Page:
Making a game set in a kitchen can be strange. While there may be earthquakes and snow storms and yes you might find yourself sliding about on the deck of a pirate ship, this is still a game which is, at least loosely, emulating a real life career.
[In space no-one can hear you crying on the toilet]
Teamwork is at the core of our experience, just like in real kitchens, players will take on different rolls and work together to ferry out each new order. You’ll pitch in and help out when there’s a sudden rush on onion soups, you’ll wash up plates when you find yourself running low and yes you’ll spend a lot of time shouting at one another.
There are obvious similarities with the experience of working in a real kitchen and it’s something we’ve heard from real working chefs who have played the game:
[chef @garycornish8 sporting his very fine Overcooked hat]
Before any conventions and before Overcooked had really begun full production, my girlfriend (for my birthday) had booked us a table at The Ledbury (a rather swanky restaurant in West London and proud recipient of not one but two michelin stars). We had a fantastic time, the staff were great, the food was incredible and they even allowed us a sneak peak into their kitchens downstairs: It was chaos. At least 20 chefs were packed into this tiny space all clamouring over one another to keep on top of the orders from the restaurant above and deliver the top quality food which they were all so clearly proud of. It was busy, it was loud and it was frantic. The similarities with the game we were creating were all too obvious.
[Like Disneyland only with more stainless steel and sharper knives]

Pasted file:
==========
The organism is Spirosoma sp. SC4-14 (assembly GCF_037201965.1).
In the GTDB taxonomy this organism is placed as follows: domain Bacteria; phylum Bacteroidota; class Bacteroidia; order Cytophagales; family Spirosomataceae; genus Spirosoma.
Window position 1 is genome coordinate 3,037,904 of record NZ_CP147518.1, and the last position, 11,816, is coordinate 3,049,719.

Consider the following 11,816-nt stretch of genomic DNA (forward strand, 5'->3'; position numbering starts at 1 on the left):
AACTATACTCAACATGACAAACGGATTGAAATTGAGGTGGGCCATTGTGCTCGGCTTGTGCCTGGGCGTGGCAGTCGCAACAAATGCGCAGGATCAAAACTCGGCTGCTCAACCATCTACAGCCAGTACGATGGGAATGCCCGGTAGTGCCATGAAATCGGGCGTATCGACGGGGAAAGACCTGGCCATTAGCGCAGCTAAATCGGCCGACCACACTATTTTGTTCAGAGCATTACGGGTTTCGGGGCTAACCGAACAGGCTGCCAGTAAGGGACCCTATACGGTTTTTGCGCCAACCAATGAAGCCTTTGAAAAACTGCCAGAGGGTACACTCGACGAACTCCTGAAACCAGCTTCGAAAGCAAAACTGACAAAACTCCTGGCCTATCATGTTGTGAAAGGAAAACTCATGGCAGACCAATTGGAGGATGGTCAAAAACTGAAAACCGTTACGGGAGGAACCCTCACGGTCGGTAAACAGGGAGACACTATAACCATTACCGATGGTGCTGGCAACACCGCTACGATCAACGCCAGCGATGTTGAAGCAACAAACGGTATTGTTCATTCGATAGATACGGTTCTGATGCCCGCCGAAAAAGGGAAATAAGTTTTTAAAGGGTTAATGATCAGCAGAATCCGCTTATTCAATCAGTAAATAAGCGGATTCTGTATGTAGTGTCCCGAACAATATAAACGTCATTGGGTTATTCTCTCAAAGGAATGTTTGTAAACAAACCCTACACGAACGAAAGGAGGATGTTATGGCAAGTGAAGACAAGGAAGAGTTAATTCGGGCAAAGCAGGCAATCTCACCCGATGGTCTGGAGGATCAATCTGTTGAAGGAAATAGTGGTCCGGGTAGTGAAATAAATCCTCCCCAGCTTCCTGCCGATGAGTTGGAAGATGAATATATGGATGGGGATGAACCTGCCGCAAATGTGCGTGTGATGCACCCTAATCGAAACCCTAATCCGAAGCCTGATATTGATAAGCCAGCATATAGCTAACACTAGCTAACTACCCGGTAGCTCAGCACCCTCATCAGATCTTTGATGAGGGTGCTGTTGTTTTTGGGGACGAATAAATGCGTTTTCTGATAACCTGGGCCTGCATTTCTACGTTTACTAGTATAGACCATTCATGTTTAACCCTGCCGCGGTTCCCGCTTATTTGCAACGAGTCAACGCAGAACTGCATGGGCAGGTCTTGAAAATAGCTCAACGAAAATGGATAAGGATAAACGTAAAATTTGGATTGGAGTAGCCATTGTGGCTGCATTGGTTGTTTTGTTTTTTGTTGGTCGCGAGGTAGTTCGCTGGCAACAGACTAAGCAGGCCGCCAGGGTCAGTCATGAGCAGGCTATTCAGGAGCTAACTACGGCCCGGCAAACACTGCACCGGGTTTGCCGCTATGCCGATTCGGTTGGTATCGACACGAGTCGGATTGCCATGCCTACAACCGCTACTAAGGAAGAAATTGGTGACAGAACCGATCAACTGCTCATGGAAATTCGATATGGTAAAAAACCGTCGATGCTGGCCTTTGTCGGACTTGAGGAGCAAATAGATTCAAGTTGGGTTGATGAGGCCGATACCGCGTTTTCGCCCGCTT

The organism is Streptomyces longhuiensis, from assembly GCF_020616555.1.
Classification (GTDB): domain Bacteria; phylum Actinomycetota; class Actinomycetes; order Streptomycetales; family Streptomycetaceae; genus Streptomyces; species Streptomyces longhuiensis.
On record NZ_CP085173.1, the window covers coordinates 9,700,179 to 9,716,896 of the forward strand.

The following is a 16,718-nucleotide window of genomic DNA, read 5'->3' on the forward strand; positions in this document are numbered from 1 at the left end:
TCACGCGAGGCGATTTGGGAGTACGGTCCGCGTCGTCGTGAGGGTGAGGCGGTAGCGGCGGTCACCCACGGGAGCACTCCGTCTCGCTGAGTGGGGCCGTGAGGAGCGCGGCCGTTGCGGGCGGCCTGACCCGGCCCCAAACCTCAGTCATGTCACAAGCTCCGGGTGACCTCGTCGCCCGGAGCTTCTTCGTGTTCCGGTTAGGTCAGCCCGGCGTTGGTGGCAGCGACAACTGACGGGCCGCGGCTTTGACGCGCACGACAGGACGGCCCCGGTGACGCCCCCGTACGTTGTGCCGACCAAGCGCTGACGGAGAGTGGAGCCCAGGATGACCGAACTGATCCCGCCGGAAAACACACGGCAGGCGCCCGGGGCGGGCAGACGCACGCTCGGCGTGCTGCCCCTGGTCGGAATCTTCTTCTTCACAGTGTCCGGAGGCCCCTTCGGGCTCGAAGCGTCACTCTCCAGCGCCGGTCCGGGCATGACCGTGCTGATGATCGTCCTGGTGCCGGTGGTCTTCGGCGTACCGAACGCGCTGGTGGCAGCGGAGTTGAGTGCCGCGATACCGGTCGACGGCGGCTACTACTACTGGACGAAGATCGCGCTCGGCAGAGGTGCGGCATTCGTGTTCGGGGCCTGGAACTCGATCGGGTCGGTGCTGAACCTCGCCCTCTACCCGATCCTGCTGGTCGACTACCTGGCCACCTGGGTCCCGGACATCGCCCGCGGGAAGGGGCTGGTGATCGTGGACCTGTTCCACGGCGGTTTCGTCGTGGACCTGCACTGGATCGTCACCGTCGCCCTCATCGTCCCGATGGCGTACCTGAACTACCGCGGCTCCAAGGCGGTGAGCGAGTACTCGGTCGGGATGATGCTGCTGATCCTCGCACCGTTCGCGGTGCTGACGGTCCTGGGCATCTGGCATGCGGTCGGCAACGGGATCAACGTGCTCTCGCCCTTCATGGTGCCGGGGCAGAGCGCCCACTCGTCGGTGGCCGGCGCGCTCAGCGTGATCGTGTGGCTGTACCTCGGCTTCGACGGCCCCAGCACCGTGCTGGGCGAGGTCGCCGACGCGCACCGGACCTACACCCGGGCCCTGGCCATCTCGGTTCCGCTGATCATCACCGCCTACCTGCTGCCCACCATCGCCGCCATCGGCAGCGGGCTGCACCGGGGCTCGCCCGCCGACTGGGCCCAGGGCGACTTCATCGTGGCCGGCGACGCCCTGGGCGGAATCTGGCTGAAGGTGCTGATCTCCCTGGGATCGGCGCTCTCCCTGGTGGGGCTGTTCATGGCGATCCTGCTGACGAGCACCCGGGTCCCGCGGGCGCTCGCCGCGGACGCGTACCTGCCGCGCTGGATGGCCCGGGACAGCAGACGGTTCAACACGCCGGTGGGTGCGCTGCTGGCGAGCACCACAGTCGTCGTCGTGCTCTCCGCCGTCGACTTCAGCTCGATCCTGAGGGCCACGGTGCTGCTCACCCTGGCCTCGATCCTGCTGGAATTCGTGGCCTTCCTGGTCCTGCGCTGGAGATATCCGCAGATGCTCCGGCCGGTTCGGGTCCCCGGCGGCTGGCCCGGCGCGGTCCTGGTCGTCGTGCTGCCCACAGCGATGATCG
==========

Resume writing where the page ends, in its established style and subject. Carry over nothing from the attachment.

But it wasn’t just similarities with the game that I saw, I also saw how similar the process was to our game’s development. When we’re working on a new feature, when we’re working late into the night adding new code and new art, tripping over one another to get everything in and working as best we can, feeling the stress mount as tasks start taking longer than you’d anticipated or when your software freezes up and you manage to lose an hours work. In life, as in kitchens you start to question what it’s all for and is it really worth all the stress and hard work you’re putting in?
Anyone who has ever (successfully) cooked a meal for a group of their friends or family should be able to tell you why they do it. When you’re done sweating over the stove, when you’ve served up each plateful and you’ve finished apologising for the state of the peas, there’s a wonderful sense of fulfillment that comes from sharing your creation with others. Watching their worldly woes fall away, at least for a moment, as they tuck into the bountiful spread you’ve laid before them.
Creating anything can be challenging. As Tom Hanks says in A League of Their Own “If it wasn’t hard, everyone would do it. It’s the hard that makes it great.” and he’s right, well sort of, baking a cake can be hard, but you’re hardly going to throw it away when the hard bit’s over. It’s that feeling of accomplishment, of sharing your creation with the world that makes it worthwhile. I never wanted to create games in a bubble, there are some people who don’t mind making games that no-one will play, or sacrificing quality for a paycheck, but most people want people to play their games, they want them to enjoy the games they make as much possible.
In the best kitchens you’ll always find chefs who take a great deal of pride in their work, that want to create delicious meals not for themselves, but for the hungry customers on the other side of their wall.
And if they give it their all, and they still all get food poisoning well, there’s always tomorrow night.
Alright one more gif, but don’t let it spoil your dinner!